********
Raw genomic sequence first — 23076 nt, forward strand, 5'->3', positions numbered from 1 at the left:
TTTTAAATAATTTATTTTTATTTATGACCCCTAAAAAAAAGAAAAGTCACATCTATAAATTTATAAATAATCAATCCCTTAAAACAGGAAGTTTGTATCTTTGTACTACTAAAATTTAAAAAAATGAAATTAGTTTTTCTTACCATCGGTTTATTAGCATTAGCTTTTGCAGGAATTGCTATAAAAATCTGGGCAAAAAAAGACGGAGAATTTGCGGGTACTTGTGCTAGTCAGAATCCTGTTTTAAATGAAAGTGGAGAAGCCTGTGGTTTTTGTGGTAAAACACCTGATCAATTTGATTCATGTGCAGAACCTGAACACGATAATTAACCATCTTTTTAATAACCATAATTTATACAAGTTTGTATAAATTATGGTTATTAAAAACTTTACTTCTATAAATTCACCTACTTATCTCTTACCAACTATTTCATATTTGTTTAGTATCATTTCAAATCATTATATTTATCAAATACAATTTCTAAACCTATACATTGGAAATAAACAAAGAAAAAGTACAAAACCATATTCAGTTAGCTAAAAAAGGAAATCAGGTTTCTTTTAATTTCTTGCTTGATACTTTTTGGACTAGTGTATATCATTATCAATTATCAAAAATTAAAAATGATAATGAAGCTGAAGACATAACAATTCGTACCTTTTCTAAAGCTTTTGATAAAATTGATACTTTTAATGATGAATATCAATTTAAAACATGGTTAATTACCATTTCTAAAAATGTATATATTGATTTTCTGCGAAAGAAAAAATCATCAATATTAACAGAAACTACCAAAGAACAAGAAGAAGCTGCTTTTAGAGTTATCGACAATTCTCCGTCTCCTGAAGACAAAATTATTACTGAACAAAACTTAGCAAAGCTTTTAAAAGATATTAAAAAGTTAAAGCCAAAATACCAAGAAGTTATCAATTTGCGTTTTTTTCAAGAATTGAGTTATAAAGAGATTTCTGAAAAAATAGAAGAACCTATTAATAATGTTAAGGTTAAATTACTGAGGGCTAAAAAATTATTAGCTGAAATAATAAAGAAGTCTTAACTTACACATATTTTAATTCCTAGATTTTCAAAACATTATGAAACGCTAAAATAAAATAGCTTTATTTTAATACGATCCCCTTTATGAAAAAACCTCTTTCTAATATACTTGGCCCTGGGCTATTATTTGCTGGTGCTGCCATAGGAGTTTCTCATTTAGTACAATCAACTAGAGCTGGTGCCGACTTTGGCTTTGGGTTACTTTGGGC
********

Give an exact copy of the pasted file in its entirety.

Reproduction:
Raw genomic sequence first — 23076 nt, forward strand, 5'->3', positions numbered from 1 at the left:
TTTTAAATAATTTATTTTTATTTATGACCCCTAAAAAAAAGAAAAGTCACATCTATAAATTTATAAATAATCAATCCCTTAAAACAGGAAGTTTGTATCTTTGTACTACTAAAATTTAAAAAAATGAAATTAGTTTTTCTTACCATCGGTTTATTAGCATTAGCTTTTGCAGGAATTGCTATAAAAATCTGGGCAAAAAAAGACGGAGAATTTGCGGGTACTTGTGCTAGTCAGAATCCTGTTTTAAATGAAAGTGGAGAAGCCTGTGGTTTTTGTGGTAAAACACCTGATCAATTTGATTCATGTGCAGAACCTGAACACGATAATTAACCATCTTTTTAATAACCATAATTTATACAAGTTTGTATAAATTATGGTTATTAAAAACTTTACTTCTATAAATTCACCTACTTATCTCTTACCAACTATTTCATATTTGTTTAGTATCATTTCAAATCATTATATTTATCAAATACAATTTCTAAACCTATACATTGGAAATAAACAAAGAAAAAGTACAAAACCATATTCAGTTAGCTAAAAAAGGAAATCAGGTTTCTTTTAATTTCTTGCTTGATACTTTTTGGACTAGTGTATATCATTATCAATTATCAAAAATTAAAAATGATAATGAAGCTGAAGACATAACAATTCGTACCTTTTCTAAAGCTTTTGATAAAATTGATACTTTTAATGATGAATATCAATTTAAAACATGGTTAATTACCATTTCTAAAAATGTATATATTGATTTTCTGCGAAAGAAAAAATCATCAATATTAACAGAAACTACCAAAGAACAAGAAGAAGCTGCTTTTAGAGTTATCGACAATTCTCCGTCTCCTGAAGACAAAATTATTACTGAACAAAACTTAGCAAAGCTTTTAAAAGATATTAAAAAGTTAAAGCCAAAATACCAAGAAGTTATCAATTTGCGTTTTTTTCAAGAATTGAGTTATAAAGAGATTTCTGAAAAAATAGAAGAACCTATTAATAATGTTAAGGTTAAATTACTGAGGGCTAAAAAATTATTAGCTGAAATAATAAAGAAGTCTTAACTTACACATATTTTAATTCCTAGATTTTCAAAACATTATGAAACGCTAAAATAAAATAGCTTTATTTTAATACGATCCCCTTTATGAAAAAACCTCTTTCTAATATACTTGGCCCTGGGCTATTATTTGCTGGTGCTGCCATAGGAGTTTCTCATTTAGTACAATCAACTAGAGCTGGTGCCGACTTTGGCTTTGGGTTACTTTGGGC